Construction Images - Crosswinds - CycleBlaze

Construction Images

I started working on the e-assist components in March of 2019. Being a retired Machinist-Tool/Die maker, as well as woodworking hobbyist, if there is a component I want, but that is not available off-the-shelf, I have no compunction about making it myself.

The aluminum framework is a Phoenix XL rear end that I use as a manufacturing base for the racks. The large, square tubing I got at the local hardware store. In my introduction, I did not mention that my bike is a Phoenix XL.
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I use Problem Solver clamps and components where possible to avoid having do make those parts myself. That is much faster and less expensive. Just because Problem Solvers did not intend for their water bottle mounts or down tube shifter clamps to be used for an under seat rack did not stop me for using them as such.
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The clamp on bottom bracket shell for the e-assist motor seen from the left rear perspective. It is off set far to the left to get the main chain ring as close to the frame as possible. I had these parts painted with Cerakote to keep the paint buildup to a minimum. The inside diameter of the clamp surface I made .010" larger than the painted surface of the bike frame to allow room for "hockey tape" on the inside clamp surfaces.
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Test fit up of the motor with the torque brace installed.
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One of five spacer nuts I made to offset the chain ring towards the main chain ring.
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The complete unde rseat rack prior to painting. The lower deck is installed after the upper is in place on the bike.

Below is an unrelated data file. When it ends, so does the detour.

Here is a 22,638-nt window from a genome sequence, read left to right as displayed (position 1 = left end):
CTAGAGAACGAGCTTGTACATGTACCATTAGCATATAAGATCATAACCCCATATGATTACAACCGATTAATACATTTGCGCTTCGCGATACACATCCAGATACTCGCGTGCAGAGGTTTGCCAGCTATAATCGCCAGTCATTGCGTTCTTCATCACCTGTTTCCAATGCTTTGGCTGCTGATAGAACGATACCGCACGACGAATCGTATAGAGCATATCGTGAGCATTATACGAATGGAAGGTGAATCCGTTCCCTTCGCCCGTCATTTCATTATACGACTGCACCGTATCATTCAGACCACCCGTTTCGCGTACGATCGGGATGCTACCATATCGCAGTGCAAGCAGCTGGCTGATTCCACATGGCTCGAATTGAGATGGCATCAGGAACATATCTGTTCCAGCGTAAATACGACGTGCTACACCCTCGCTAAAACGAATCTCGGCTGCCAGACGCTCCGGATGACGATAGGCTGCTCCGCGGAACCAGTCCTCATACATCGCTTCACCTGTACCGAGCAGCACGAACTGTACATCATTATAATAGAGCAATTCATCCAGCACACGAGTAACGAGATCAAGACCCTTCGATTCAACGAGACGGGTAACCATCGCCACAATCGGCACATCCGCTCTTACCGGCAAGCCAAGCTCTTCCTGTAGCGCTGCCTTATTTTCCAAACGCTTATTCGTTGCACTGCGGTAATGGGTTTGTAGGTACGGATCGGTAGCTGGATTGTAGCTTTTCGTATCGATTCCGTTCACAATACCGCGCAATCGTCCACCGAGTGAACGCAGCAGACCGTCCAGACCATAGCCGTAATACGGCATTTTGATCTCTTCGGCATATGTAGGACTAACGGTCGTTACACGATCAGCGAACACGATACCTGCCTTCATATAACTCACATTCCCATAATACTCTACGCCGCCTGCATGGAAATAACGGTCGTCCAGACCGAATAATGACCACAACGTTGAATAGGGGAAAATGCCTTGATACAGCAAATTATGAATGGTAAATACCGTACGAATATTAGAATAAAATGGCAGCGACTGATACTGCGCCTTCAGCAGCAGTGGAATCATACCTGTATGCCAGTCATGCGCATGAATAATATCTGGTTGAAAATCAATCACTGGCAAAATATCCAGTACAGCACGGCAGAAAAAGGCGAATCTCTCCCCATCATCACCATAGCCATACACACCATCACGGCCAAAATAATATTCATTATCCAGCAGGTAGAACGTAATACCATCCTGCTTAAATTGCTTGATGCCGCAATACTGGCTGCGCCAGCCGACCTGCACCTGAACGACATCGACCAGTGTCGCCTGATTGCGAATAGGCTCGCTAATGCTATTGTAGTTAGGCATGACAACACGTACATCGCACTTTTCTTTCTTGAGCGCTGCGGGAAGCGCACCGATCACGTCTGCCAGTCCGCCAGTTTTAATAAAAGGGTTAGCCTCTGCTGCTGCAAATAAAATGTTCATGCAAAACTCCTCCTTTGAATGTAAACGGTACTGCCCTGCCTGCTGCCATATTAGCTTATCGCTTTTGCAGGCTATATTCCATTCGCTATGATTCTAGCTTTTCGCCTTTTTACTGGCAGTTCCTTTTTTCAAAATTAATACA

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Under seat upper portion in place showing the relation to the rear rack.
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The under seat rack is about two inches wider than the rear rack.
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Looking down the chain line. I eventually had to make a taller set of chain ring nuts to move the outer chain ring in closer.
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The skeleton of the battery box shell.
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The start of the skinning process of the skeleton with 1/2 mm (.020") Baltic Birch plywood.
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After completing the skinning all the way around, the protruding edges were cleaned up with a Japanese "flush cut" saw.
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With the exterior protected with wax paper and with tape "guides" on the inside, it is ready to foam.
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All foamed up with "minimum" expansion foam.
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Removing the cross bracing.
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The inside of the shell cleaned up with a hot wire and glued and doweled to the bottom plate. The foam sticks very well to the interior surface of the plywood, the stringers and the upper and lower bulkheads, beefing up the entire structure.
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The Lexan battery box and the heat sink in place. There are five 10-32 T nuts fixed into the mounting plate of the Lexan box. The stem of the T nuts protrude into the 1/4" plywood base of the shell to maintain position of the battery box to the shell and are secured with stainless fasteners. There are six T nuts glued to the plywood base plate that are used to clamp the entire assembly to the front rack. Basically, the battery box is bolted directly to the bike and the shell is along for the ride.
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The two battery packs placed in position.
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The start of the spot welding of the connector plates.
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Welded up and live! Best place to store them was the Lexan box!
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Top view of the kick stand mount. The original bolt up was the center hole, but that put the outside (upper wall) too close to the chain. So, I had to move the hole over to eliminate the chain interference.
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Not shown is a steel support strip that was attached to the upper end of the square aluminum tubing and bolted on to the upper arm. This kickstand was not originally intended for use on a loaded tour bike.
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